Tribute of the Living
Peregrine preceded the Ambasador on his way home from Grandmother Bright’s plaza, incorporeal wings carrying the bird specter through the glass-walled canyons of Chiaroscuro to scout her master’s path. The Daystar was low on the horizon to the west, casting killing rays at random amongst the shattered lattices of metal and crystal, through which she threaded with consummate grace. In the particolored shadows of the city’s skyline, she was all but invisible.
On unseen winds, the ghost crow’s flight sent her circling, spiraling down and around a relatively low structure made all in weathered white marble and adamant crystal, and trimmed in shining gold that never failed to provoke a crow-like fascination when its light touched her eye. The sun shone on it full force, down an open corridor that stretched east and west to the edge of the city, forcing her to fly wide around it, and in through the glassless frames above its columned eastern portico.
The two girls where there, as was to be expected, playing at some sort of game. Mortal, and therefore unobservant, they didn’t notice Peregrine until she had alighted on her customary perch overlooking the stares that descended beneath the old court house’s rotunda. When they finally saw her, they engaged in an unseemly hustle and bustle, as if any last minute preparations made might have some impact on their master’s sense of welcome upon returning.
Thought not generally given to introspection, being a crow, the ghost briefly wondered how they had gone so long without realizing exactly how irrelevant they were to him. When the Cult of the Bloody Night had tribute the two of them to the subject of their fixation a year and more ago, the master’s reaction had been palpable: he could make use of them, but they were ultimately disposable, though the girls’ continued presence seemed to have inspired a sense of paternal responsibility in the master which made Peregrine feel distinctly uncomfortable.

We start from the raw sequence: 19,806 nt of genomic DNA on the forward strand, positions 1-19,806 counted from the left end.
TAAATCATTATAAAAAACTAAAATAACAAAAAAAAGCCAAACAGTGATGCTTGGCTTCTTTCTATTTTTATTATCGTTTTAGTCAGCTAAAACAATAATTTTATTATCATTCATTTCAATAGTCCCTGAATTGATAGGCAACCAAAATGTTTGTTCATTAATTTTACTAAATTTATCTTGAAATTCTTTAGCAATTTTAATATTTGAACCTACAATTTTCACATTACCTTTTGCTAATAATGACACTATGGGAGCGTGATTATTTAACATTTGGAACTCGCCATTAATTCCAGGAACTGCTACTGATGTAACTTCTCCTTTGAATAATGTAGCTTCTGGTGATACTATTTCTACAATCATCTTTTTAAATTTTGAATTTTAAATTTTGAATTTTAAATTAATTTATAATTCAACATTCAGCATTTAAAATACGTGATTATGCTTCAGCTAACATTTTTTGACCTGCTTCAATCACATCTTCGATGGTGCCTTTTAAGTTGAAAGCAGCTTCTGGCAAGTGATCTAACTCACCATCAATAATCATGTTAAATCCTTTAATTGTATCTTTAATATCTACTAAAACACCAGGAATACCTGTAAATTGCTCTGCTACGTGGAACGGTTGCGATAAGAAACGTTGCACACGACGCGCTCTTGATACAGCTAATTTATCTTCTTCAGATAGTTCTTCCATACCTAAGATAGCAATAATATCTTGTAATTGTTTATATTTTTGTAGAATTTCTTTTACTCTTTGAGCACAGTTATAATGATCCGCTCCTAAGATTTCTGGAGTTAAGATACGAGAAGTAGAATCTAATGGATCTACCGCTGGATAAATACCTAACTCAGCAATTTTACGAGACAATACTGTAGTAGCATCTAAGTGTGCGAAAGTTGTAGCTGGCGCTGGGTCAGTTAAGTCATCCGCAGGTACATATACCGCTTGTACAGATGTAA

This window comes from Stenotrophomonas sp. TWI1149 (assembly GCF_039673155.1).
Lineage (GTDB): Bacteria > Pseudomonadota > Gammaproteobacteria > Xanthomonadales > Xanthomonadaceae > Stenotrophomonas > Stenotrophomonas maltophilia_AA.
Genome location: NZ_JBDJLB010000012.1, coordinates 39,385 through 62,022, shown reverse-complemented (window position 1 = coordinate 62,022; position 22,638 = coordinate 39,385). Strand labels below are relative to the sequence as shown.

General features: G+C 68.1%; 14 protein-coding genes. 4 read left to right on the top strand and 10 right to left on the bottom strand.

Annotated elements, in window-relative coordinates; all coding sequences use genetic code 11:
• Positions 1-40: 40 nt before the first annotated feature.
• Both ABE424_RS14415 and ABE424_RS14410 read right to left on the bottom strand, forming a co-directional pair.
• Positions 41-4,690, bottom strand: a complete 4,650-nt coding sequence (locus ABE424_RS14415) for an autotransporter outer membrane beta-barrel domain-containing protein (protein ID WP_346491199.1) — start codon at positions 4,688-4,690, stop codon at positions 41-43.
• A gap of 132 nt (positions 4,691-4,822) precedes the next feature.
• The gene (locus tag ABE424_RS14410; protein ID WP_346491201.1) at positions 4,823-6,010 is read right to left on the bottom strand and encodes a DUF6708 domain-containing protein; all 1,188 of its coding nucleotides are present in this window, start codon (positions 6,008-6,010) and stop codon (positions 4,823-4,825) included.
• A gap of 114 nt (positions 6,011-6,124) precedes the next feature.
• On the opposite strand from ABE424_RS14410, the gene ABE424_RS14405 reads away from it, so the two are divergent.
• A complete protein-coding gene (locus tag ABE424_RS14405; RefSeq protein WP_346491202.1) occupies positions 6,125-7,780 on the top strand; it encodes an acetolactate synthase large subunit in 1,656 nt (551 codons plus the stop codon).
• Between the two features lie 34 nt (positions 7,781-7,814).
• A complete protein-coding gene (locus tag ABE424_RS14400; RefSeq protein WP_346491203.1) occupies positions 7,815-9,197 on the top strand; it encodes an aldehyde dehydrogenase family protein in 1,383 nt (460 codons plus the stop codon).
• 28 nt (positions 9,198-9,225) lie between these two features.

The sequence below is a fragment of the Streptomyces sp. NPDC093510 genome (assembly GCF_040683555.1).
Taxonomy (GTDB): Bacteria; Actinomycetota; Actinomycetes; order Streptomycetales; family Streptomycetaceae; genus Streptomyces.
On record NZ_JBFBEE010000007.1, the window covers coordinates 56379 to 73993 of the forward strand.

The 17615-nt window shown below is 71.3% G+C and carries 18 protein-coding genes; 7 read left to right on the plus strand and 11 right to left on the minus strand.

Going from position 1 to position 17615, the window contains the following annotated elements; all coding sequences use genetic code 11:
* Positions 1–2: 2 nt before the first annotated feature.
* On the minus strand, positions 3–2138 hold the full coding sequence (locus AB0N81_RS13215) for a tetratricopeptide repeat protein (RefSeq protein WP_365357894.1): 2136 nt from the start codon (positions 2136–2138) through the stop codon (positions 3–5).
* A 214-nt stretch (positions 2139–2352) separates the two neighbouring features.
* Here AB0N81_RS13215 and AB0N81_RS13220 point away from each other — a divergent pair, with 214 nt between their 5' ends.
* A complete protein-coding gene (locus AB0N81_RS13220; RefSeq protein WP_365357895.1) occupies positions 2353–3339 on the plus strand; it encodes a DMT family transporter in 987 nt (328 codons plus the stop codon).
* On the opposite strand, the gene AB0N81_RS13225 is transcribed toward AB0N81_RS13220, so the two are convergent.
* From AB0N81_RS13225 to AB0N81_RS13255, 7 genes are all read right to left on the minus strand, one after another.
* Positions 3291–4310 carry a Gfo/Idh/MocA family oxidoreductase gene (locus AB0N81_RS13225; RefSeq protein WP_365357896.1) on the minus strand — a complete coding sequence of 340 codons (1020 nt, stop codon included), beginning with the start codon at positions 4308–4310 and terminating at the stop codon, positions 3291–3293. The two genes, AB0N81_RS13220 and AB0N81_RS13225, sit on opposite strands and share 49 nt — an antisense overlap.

When things had been set in order to the two girls’ satisfaction, they hustled over to the rotunda’s great southern entrance, and put their shoulders into the towering bronze double doors, swinging them open. A moment later, the master strode through, doffing his great coat into the waiting arms of the smaller, and accepting a cup from the elder, who pulled the doors closed behind him.
“The ceremony is prepared?” he asked, and the girls both squeaked out respectful affirmatives.
“Good. That old spirit is cunning, and knows entirely too well how to push me to the boundaries of my oaths, to say nothing of my orders. The Great Ones will not be easily propitiated tonight.”
He descended the steps into what he had made his residence proper. The manse’s lower level incorporated a circular inner hall, sunken half below street level so that one seemed to enter on the mezzanine. Originally envisioned as a public space, rooms – once halls of justice – radiated from its perimeter. Like the girls, the manse had been a tribute from one of his cult’s wealthier members. Unlike them, it was seen by all involved as having symbolic meaning.